Five Nepali Novels
In his seminal book Literature, Popular Culture and Society, Leo Lowenthal argues that studies of the representation of society, state, or economy in the literature of a particular country or time contribute to our knowledge of ‘the kind of perception which a specific social group—writers—has of specific social phenomena’ and therefore to our knowledge of the ‘history and sociology of shared consciousness’ (1961: 143). This discussion will focus on five Nepali novels published between 2005 and 2010, i.e. during the final months of the internal conflict between the CPN (Maoist) and the monarchical state, and the period of political transition that followed. The novels were selected mainly because they have been widely read and discussed, at least in Kathmandu, and can therefore be seen as possessing sociological as well as purely literary significance. Three of them (Narayan Wagle’s Palpasa Café, Narayan Dhakal’s Pretakalpa, and Krishna Dharabasi’s Radha) won one or other of the two major Nepali literary prizes awarded each year, and the other two (Yug Pathak’s Urgenko Ghoda and Buddhisagar Chapagain’s Karnali Blues) have achieved a high public profile.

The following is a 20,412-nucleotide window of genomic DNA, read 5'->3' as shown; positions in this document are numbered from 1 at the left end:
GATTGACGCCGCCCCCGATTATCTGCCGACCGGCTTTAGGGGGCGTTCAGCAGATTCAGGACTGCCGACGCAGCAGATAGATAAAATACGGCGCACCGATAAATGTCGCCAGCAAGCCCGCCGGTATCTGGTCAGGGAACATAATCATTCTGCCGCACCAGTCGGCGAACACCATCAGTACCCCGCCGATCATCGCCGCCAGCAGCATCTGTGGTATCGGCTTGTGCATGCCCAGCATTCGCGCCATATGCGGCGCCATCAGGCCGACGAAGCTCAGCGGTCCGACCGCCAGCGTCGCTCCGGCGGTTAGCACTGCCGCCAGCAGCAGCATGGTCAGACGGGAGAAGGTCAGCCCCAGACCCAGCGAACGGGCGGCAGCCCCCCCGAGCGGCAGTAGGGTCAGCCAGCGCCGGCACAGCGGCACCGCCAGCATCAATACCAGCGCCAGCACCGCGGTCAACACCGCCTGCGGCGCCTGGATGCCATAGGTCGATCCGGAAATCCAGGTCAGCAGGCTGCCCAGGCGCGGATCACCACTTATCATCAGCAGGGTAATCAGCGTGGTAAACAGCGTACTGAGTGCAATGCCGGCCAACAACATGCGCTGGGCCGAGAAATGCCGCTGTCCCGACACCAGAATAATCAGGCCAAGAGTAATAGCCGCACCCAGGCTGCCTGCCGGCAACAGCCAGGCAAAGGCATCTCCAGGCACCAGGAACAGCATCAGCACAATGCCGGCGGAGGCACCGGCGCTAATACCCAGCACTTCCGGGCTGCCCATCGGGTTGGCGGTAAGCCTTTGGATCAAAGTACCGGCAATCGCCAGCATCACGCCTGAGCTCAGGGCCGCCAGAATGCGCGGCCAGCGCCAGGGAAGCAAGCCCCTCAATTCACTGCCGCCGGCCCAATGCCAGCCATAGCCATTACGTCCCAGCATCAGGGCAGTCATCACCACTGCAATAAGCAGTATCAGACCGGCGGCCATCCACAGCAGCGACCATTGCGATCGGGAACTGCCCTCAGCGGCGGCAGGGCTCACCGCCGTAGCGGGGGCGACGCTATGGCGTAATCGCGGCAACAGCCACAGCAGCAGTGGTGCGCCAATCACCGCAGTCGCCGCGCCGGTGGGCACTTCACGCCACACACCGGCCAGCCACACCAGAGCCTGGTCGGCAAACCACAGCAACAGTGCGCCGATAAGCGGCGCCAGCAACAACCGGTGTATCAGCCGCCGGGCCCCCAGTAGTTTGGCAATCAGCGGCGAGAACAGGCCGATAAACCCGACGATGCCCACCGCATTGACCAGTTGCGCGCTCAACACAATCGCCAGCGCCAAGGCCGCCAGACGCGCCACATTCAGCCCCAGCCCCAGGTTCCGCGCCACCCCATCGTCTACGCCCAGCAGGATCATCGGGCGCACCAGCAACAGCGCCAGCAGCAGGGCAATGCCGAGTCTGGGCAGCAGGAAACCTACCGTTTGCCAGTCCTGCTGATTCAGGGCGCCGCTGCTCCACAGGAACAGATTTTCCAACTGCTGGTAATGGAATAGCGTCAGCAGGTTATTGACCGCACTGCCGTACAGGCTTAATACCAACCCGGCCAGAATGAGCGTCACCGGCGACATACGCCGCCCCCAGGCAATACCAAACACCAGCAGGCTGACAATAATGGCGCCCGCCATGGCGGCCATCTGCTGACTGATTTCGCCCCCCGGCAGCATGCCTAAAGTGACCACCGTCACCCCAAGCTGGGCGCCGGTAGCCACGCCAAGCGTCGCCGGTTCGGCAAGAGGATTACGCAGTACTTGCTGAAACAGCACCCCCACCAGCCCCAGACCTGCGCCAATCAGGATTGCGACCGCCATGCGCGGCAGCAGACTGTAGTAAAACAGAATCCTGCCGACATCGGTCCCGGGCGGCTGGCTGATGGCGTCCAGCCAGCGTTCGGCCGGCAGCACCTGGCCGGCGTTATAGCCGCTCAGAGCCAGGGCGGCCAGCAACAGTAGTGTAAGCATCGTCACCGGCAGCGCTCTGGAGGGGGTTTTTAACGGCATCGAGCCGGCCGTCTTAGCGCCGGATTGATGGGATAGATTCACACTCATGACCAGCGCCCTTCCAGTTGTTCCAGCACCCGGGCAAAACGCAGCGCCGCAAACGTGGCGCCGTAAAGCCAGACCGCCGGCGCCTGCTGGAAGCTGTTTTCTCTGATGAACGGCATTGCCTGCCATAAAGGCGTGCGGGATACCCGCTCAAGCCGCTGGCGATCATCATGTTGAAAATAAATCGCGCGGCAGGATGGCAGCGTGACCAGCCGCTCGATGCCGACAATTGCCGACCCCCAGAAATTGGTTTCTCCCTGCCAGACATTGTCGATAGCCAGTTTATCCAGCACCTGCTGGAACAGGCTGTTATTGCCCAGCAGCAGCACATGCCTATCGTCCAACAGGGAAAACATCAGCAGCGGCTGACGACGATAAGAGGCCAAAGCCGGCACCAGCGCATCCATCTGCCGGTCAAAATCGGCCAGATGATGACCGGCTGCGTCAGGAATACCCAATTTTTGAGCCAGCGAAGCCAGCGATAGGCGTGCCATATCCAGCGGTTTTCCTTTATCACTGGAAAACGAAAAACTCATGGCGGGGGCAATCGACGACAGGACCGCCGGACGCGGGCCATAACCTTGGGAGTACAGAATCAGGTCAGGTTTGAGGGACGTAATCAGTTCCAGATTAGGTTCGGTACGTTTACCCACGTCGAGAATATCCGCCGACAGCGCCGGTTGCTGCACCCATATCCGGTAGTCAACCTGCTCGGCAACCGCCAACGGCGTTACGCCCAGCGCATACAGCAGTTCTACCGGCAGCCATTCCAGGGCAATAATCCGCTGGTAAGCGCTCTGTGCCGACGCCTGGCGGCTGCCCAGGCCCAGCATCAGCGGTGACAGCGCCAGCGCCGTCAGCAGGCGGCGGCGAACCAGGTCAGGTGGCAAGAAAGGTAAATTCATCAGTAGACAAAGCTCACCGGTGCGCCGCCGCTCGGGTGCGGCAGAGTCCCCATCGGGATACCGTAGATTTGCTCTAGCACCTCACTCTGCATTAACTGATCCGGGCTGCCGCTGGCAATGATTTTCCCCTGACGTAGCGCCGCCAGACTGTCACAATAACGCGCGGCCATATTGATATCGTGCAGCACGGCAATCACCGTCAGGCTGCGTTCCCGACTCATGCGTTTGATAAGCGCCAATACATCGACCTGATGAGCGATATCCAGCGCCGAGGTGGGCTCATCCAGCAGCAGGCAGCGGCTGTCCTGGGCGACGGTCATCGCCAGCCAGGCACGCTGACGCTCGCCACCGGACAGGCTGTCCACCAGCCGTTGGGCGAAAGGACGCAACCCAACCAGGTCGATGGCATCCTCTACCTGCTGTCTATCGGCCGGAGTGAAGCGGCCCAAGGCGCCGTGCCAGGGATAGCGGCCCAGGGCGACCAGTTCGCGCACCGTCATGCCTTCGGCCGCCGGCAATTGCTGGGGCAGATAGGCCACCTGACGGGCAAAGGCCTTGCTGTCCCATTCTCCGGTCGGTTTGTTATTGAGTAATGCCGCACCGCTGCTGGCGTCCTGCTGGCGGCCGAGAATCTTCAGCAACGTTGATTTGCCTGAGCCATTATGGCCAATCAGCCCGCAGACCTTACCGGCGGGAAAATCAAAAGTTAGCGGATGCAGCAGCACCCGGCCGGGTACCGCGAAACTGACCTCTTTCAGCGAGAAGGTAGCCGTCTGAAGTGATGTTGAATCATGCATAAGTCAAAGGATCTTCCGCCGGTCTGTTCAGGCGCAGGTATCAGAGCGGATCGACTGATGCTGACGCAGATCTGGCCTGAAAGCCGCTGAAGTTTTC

The paper will summarise the content of these novels and provide some translated extracts. It will then analyse and discuss them, with a particular focus on (a) Dhakal’s, Dharabasi’s, and Pathak’s use of the past (b) the influence of the Maoist insurgency and the imprint of Maoist ideology (c) the location of each novel’s central protagonist in relation to urban metropolitan perspectives and (d) implied and actual readerships. The paper will explore the sociological significance of the commercial success of several of these books in light of the increasingly close relationship between Nepali literature and the Nepali print media. Finally, it will ask whether the expansion of the readership for Nepali novels in recent years is a sign that the Nepali novel is now breaking out of the narrow elite sphere of ‘art literature’ and becoming a part of what Ashish Nandy calls ‘the popular’.